These human and physical elements become a form of divine action. Just as God was present in the human person Jesus, so too God can be present and active in this sacramental bread (and wine).
Between these perspectives there has been much debate and controversy, and many variations on these positions also.
Another area of debate concerns the “left-overs.” What should be done with the remainder, if not all the bread and wine are consumed by the people at communion?
Those of the “mere bread” position may urge someone to take it home for lunch. For others, that would be a sacrilege. The bread and wine must be consumed by the priest or other responsible minister as acts of worship.
I have found myself much more interested in the question of “what happens with the bread before communion?” My interest here began when I was privileged to study the worship practices of some Orthodox Christians.
Since ancient times, the practice has been that corn or wheat and grapes are brought by the people (villagers) from their homes and fields, and these are part of the offering, early in the liturgy.
The people bring the produce of their daily lives and work. Church officers (deacons) receive these offerings and take them to be ground into flour and crushed into grape juice.
Bread is actually baked during the service (which is usually three hours long). The bread and wine come from the people, are blessed in the liturgy and all of this is the sacrament.
God is present in all of this, from the labor of the people in the fields all the way to the ministrations of the deacons and priests, and the eating and drinking in the service – and then still with the people as they go home and into their everyday lives.
Jesus suggested in Matthew 13:33 that this work of making bread is one very good image of God’s way: God’s vision and purpose in and for all life in the world (sometimes translated God’s reign or kingdom).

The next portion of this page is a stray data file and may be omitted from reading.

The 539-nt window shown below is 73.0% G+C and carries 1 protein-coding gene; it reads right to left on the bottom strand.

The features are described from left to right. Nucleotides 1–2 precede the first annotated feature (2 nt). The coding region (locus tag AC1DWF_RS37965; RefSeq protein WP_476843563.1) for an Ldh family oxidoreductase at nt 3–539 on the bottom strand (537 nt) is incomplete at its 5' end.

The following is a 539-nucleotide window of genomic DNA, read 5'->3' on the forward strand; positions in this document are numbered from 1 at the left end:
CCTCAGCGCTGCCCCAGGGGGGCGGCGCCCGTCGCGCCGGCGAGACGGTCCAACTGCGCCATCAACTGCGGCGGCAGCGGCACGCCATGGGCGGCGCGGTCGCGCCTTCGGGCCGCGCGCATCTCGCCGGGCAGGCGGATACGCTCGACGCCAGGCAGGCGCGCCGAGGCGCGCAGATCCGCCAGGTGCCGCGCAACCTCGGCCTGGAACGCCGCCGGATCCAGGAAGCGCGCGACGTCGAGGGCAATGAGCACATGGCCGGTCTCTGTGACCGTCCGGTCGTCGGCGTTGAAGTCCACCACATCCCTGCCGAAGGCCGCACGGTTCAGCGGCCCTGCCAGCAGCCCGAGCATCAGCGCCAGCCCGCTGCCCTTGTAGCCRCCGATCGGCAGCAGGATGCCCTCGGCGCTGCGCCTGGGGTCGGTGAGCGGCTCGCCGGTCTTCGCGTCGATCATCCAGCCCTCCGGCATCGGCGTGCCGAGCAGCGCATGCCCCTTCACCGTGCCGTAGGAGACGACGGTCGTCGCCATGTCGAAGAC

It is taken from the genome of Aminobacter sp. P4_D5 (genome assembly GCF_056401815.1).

This is what God is like: a bread maker.
Those of us sensing a new “community” of breadmaking were perhaps onto something much more than we realized: “on the edge of the sacred,” as David Tacey once put it.
Here are important questions for us, now, beyond lock-down:
- Where is this bread leading us?
- Where are we taking this sense of life together?
- What is becoming of the “yeast” we have sensed mixing within and among us?
We could ignore it all and go back (with understandable relief) to that “normal” where we thought we were too busy for such possibilities and challenges. We could once again revert to living for the next thing, activity, purchase or experience.
I hope not. I hope we can hold on to some of the insights given to us in iso.
There is a yeast, a sour-dough culture perhaps, a special something moving silently but creatively within our collective loaf, hoping to raise us to something yet more beautiful, to nourish our homes and our lives together.
May it be so. Come to us, stay with us, break bread with us, breadmaking God.
A Baptist pastor in Melbourne, Australia, and an associate professor in the University of Divinity.